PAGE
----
Ivan's refusal to share his conquests with his brothers, and his subsequent interference with the internal politics of their inherited principalities, involved him in several wars with them, from which, though the princes were assisted by Lithuania, he emerged victorious. Finally, Ivan's new rule of government, formally set forth in his last will to the effect that the domains of all his kinsfolk, after their deaths, should pass directly to the reigning grand duke instead of reverting, as hitherto, to the princes' heirs, put an end once and for all to these semi-independent princelings.

Domestic policy

The character of the government of Moscow under Ivan III changed essentially and took on a new autocratic form. This was due not merely to the natural consequence of the hegemony of Moscow over the other Russian lands but to new imperial pretensions. After the fall of Constantinople, orthodox canonists were inclined to regard the Grand Princes of Moscow as the successors by the Byzantine emperors. Ivan himself appeared to welcome the idea, and he began to style himself tsar in foreign correspondence.

This movement coincided with a change in the family circumstances of Ivan III. After the death of his first consort, Maria of Tver (1467), at the suggestion of Pope Paul II (1469), who hoped thereby to bind Russia to the holy see, Ivan III wedded Sophia Paleologue (also known under her original Greek and Orthodox name of Zoe), daughter of Thomas Palaeologus , despot of Morea, who claimed the throne of Constantinople as the brother of Constantine XI, last Byzantine emperor. Frustrating the Pope's hopes of re-uniting the two faiths, the princess endorsed Orthodoxy. Due to her family traditions, she encouraged imperial ideas in the mind of her consort. It was through her influence that the ceremonious etiquette of Constantinople (along with the imperial double-headed eagle and all that it implied) was adopted by the court of Moscow.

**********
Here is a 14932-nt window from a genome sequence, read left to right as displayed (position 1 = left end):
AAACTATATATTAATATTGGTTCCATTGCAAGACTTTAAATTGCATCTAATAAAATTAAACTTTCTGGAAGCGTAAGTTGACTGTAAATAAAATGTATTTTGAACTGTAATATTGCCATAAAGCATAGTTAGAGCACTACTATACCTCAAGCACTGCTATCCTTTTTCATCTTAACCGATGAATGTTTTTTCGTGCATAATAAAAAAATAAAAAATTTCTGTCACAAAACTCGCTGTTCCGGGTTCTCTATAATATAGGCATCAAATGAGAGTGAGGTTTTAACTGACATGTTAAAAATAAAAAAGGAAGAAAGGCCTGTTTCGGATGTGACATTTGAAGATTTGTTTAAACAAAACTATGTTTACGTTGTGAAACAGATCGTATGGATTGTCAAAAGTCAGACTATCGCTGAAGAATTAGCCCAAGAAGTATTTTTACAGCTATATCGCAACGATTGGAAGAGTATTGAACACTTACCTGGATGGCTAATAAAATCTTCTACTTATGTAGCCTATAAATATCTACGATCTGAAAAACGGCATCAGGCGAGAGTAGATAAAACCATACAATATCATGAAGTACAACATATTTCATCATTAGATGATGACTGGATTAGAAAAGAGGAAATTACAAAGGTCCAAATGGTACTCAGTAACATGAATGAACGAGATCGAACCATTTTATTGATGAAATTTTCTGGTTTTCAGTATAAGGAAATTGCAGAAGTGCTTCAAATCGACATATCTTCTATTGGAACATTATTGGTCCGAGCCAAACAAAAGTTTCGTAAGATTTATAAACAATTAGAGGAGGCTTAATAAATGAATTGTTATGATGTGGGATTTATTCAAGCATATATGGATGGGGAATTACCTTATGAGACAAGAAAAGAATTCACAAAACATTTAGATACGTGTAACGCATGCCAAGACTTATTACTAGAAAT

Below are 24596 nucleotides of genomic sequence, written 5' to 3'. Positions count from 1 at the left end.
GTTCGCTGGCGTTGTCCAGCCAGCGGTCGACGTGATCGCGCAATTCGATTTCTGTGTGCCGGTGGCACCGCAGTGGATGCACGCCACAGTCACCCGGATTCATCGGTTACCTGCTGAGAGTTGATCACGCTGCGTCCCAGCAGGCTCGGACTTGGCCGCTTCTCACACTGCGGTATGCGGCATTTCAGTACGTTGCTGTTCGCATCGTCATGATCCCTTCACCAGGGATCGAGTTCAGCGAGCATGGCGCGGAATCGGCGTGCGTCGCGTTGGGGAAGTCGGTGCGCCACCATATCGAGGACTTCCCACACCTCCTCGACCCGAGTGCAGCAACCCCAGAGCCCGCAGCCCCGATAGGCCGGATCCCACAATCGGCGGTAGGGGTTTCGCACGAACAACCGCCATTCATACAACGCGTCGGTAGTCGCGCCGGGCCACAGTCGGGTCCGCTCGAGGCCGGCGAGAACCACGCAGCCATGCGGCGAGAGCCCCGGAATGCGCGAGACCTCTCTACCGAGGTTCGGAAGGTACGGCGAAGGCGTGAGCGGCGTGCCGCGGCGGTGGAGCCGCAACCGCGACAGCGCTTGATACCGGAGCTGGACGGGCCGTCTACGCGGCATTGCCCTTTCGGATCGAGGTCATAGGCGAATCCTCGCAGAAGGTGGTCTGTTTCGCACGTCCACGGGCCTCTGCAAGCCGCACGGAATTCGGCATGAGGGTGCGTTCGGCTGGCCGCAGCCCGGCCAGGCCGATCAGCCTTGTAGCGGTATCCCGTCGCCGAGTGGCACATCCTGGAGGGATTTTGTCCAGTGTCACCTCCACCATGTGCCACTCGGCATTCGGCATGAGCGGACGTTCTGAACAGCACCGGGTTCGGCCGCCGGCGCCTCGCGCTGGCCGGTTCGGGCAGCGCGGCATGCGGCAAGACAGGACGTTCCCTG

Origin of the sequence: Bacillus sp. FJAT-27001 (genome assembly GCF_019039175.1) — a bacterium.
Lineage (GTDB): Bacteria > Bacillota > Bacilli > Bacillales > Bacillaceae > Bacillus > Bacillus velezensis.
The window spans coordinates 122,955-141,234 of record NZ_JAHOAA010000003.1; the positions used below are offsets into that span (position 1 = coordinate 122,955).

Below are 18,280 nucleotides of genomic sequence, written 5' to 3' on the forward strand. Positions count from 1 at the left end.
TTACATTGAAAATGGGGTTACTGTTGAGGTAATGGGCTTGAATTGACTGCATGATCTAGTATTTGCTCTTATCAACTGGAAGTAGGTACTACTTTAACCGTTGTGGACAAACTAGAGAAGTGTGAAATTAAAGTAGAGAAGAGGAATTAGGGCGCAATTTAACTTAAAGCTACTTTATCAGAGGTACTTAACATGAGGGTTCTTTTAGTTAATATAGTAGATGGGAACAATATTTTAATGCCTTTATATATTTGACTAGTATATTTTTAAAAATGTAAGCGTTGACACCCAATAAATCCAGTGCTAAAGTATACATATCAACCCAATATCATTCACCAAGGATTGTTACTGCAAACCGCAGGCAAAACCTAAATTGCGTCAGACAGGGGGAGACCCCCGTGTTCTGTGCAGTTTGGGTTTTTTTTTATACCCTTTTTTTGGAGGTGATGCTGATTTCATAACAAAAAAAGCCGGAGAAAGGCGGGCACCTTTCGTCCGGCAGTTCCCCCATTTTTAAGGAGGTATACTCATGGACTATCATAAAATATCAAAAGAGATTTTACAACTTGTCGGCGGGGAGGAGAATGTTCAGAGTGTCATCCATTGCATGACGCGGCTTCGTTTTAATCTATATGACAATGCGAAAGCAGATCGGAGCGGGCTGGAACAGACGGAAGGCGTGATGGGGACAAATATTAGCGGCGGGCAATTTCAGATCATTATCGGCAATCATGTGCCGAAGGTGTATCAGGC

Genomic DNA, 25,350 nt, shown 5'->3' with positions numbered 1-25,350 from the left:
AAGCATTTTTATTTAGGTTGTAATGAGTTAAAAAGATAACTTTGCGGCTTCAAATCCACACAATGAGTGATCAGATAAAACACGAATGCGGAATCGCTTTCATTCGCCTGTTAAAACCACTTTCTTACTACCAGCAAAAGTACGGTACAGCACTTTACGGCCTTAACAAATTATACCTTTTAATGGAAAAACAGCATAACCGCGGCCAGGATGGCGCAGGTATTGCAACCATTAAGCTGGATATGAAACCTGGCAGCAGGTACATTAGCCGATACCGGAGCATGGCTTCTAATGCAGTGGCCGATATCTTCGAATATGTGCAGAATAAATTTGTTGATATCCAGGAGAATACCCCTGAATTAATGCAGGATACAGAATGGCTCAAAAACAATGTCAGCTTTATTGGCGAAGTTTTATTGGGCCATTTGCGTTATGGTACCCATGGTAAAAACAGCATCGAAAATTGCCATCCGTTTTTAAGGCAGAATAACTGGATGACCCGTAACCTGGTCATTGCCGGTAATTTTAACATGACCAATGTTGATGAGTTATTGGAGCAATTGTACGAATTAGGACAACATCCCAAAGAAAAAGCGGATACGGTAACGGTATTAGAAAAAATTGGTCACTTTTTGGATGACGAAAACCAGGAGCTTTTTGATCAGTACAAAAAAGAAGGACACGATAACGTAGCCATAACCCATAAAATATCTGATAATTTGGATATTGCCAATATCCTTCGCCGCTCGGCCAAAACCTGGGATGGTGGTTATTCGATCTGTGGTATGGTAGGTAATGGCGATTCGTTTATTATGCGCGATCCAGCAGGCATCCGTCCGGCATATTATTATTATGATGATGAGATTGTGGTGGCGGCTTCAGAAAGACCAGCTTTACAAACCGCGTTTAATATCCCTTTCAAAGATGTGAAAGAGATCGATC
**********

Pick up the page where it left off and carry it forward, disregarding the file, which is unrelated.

Ivan's son with Maria of Tver, Ivan the Young, died in 1490, leaving from marriage with Helen of Wallachia an only child, Dmitry the Grandson. The latter was crowned as successor by his grandfather in 1497, but later Ivan reverted his decision in favour of Sophia's elder son Vasily who was ultimately crowned co-regent with his father (April 14, 1502). The decision was dictated by the crisis connected with the Sect of Skhariya the Jew as well as by the imperial prestige of Sophia's descendants. Dmitry the Grandson was put into prison where he died, unmarried and childless, in 1509, already under the rule of his uncle.

The grand duke increasingly held aloof from his boyars. The old patriarchal systems of government vanished. The boyars were no longer consulted on affairs of state. The sovereign became sacrosanct, while the boyars were reduced to dependency on the will of the sovereign. The boyars naturally resented this revolution and struggled against it, at first with some success.

It was in the reign of Ivan III that the new Russian Sudebnik, or law code, was compiled by the scribe Vladimir Gusev. Ivan did his utmost to make his capital a worthy successor to Constantinople, and with that object invited many foreign masters and artificers to settle in Moscow. The most noted of these was the Italian Ridolfo di Fioravante, nicknamed Aristotle because of his extraordinary knowledge, who built several cathedrals and palaces in the Kremlin. This extraordinary monument of the Moscow art remains a lasting symbol of the power and glory of Ivan III.